A creative allegory of the transition from childhood to adulthood.
|The playground whispers reassurances to me that no person can. It is a childish place yet I still feel so welcomed here. The chill air bites at my ears so I don the hood of my jacket and sit in silence on the seesaw and teeter upwards and totter downwards by myself.
The swing set is and always was my favourite. Other teenagers had broken one of them. The leather seat hangs limply and uselessly from only one metal chain. I sit on the undamaged one to guard it like a mother hen. I kick off from the ground and soar for a moment, then fall back again. Rhythmical; pacing back and forth to answer the riddle in my head.
In the middle of the playground, a mouse lies dead. It was so little that is almost escaped my eye. Said my mother, ‘Do not touch dead things; they fester and will riddle you with germs. Do you want to lay sick in bed?’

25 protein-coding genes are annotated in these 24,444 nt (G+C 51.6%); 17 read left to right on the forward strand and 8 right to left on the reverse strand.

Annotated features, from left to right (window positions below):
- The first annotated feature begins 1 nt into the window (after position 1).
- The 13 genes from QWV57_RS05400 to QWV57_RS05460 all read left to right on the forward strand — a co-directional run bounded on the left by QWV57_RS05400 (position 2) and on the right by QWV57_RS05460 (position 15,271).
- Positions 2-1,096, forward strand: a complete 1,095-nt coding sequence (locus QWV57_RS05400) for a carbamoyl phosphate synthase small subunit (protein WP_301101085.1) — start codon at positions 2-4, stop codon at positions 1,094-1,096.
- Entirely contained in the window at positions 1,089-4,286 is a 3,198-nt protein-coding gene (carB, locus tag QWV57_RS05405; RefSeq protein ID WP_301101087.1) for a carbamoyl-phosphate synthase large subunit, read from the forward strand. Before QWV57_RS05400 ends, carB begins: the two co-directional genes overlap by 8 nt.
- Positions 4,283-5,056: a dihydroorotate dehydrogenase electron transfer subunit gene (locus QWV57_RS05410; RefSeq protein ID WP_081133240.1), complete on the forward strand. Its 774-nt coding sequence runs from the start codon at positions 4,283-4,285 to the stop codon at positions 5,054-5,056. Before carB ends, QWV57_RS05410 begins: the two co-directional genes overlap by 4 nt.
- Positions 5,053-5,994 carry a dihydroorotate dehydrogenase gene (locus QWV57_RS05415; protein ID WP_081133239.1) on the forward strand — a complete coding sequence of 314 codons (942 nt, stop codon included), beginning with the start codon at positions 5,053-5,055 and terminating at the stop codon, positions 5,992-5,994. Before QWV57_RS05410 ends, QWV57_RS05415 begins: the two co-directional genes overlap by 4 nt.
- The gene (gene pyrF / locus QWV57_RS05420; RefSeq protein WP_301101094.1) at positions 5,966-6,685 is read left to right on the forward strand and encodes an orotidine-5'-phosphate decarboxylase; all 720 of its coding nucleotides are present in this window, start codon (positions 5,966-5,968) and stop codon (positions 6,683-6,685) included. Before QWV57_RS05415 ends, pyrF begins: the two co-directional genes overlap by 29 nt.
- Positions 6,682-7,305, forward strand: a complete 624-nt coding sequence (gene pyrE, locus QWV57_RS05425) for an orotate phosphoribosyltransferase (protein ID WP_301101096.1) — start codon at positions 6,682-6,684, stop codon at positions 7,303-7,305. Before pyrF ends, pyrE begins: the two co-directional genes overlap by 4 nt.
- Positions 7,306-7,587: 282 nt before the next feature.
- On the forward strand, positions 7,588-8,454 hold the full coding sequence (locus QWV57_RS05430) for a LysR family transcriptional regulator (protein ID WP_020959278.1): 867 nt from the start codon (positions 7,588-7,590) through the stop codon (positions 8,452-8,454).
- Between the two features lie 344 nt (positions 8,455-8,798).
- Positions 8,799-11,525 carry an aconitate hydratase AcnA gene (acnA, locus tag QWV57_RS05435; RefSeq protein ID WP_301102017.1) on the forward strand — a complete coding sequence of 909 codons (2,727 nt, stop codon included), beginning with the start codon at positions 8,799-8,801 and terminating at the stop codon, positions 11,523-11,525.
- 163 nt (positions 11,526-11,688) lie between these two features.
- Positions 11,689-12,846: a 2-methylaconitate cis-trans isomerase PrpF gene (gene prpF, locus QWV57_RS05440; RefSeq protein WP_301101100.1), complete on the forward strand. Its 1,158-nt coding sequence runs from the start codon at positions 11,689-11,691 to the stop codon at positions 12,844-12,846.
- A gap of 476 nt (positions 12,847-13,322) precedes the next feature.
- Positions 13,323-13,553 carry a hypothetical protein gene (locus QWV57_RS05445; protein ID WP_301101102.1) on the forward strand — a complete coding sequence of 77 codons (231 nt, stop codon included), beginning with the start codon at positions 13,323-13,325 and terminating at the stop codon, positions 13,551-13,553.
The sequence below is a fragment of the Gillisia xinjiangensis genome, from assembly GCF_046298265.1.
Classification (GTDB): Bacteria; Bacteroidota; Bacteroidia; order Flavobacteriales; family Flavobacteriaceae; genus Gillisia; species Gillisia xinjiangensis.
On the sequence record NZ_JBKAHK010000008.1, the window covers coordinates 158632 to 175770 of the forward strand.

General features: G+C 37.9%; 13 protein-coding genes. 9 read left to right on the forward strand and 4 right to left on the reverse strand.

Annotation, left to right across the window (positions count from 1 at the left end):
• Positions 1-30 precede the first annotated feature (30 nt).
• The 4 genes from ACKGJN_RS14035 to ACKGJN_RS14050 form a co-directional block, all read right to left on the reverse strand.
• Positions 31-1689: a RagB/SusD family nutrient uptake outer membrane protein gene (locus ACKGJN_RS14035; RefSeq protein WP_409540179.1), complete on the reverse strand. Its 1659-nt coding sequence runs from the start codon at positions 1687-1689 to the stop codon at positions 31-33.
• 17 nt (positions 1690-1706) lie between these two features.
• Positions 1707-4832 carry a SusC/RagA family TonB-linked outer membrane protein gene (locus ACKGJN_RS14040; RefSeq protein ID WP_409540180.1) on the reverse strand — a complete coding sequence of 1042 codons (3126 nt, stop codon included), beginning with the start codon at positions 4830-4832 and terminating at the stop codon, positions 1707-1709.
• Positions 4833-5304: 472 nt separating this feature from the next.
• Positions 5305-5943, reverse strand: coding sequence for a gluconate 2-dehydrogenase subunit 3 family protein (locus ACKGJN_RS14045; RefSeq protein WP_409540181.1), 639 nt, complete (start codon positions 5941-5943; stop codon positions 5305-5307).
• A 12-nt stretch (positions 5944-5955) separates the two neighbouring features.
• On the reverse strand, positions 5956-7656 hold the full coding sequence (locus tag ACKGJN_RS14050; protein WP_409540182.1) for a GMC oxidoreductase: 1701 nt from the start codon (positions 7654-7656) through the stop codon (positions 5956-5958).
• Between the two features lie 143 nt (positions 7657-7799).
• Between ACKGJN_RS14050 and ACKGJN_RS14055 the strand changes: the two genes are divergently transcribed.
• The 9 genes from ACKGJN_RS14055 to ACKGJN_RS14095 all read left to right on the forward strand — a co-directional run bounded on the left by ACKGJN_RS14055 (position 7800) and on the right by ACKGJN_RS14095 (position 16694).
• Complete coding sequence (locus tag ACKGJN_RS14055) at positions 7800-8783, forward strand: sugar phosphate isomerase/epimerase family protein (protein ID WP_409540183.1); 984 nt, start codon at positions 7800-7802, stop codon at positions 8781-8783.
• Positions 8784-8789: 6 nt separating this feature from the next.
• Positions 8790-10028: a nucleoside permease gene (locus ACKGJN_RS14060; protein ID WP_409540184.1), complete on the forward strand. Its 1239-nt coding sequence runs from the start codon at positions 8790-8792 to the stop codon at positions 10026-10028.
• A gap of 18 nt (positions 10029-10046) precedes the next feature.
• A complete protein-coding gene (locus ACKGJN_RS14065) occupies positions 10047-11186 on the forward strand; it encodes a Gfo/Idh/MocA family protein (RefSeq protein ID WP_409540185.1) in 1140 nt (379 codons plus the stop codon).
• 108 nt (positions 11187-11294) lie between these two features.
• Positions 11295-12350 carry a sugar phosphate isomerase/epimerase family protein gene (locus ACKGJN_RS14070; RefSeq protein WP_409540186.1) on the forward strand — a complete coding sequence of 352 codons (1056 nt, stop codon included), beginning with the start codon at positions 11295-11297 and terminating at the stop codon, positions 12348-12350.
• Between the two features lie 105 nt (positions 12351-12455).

I fiddle with the chain and grow uneasy. Someone should get rid of the mouse before a child touches it – but whom should I tell? And what would they do with it? A dead mouse could be thrown in a bin or buried. Someone else would throw it in a bin, so I will bury it.
To the side of the playground is a muddy bank by the brown river that glugs thickly like glue. The rains have made the bank slippery. I take off my gloves and notice how white the cold has made my hands. I am reluctant to make them dirty but I know that I must. I can scrub them in the river later, I suppose, and no one will ever know.
I dig a deep hole in the mud. Dirt gets stuck beneath my fingernails and I realise I won’t be able to wash that out. I know with dread that Mother will notice. I finish the grave and I look into it for a moment and wonder if it will be big enough. I tread back to the playground and leave muddy footprints on the rubber surfacing. I take off my red jacket and bundle the dead mouse inside it for warmth. I lower it into the grave and seal it in forever. I don’t know when it died but I am relieved that it is out of the way and safe from harm.